It's estimated that only 1 in 1,000 of the hatchlings will reach adulthood as many will not make it to the water to begin with due to this new light pollution. Once in the water, the turtles will have to deal with predators and other natural risks that could cause them harm. This is why it's so important that we avoid these taped off areas on the beach. We must avoid causing these turtles harm so they'll have a fighting chance to make it to adulthood.
*Photo courtesy National Geographic
BIG news in the tiny house industry. The non-profit New Story, who is working hard to solve the developing world's homelessness crisis has joined forces with tech start-up ICON to develop what could be a solution to homelessness in the developing world.
Both companies have visions of inexpensive, sustainable housing to help combat homelessness in the developing world. With similar visions and goals, it only makes sense that the two companies collaborate to find new solutions to help improve global housing conditions.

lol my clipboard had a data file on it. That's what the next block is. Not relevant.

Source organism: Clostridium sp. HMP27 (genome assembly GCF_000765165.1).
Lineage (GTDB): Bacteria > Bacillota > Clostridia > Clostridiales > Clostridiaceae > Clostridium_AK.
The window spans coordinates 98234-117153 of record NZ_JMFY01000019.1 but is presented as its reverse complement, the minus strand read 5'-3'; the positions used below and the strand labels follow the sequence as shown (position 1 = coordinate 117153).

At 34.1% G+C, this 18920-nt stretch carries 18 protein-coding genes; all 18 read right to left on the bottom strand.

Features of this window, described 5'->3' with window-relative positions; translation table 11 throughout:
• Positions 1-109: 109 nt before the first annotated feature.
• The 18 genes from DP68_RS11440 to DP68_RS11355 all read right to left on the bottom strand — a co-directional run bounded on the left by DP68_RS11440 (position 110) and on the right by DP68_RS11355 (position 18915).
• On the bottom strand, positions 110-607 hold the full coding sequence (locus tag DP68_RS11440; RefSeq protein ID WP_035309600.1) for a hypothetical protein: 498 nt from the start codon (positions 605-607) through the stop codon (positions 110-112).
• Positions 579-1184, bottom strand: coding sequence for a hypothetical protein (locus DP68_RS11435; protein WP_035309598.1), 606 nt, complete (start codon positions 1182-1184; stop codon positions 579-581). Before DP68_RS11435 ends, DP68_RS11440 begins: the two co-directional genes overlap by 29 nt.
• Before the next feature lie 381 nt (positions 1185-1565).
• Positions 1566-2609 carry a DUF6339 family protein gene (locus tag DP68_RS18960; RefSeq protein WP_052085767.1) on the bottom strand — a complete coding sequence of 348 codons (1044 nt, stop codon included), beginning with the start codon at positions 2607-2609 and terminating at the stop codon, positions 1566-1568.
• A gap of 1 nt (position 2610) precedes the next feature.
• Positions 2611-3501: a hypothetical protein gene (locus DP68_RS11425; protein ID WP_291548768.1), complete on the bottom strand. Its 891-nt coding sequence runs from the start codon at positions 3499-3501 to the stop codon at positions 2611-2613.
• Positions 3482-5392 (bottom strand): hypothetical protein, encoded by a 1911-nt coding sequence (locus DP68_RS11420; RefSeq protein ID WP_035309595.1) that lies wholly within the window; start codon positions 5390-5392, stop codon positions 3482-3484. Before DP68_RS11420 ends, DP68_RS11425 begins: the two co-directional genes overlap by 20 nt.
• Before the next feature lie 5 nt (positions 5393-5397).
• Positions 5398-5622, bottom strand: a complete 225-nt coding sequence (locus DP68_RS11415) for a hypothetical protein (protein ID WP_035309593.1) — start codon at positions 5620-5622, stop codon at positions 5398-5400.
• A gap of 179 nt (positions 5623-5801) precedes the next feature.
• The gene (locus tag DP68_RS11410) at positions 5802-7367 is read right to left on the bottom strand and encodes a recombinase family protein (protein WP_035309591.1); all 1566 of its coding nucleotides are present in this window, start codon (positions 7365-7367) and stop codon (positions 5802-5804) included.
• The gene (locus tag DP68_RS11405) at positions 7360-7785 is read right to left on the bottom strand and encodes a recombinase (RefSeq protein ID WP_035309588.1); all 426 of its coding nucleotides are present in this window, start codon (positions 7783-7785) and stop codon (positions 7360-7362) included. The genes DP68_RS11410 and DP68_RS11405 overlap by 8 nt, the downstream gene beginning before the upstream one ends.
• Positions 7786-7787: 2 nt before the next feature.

ICON has developed a state-of-the-art 3D printer capable of printing a home in 12-24 hours depending on the model. The 3D printed houses can be build for under $5,000 and can be customized to meet the needs of the owner. The first permitted 3D Home was recently printed in Austin, Texas and is proving that it is capable of meeting the needs of those who would purchase a 3D printed home. The 3D-printed homes make for an affordable, eco-friendly home that can be constructed quickly and can endure the elements.
New Story and ICON are hoping to have their first development constructed (well, printed) in Salvador in the near future. We hope to see that these affordable homes meet the needs of those in the developing world and help to reduce, if not end, homelessness in the developing world.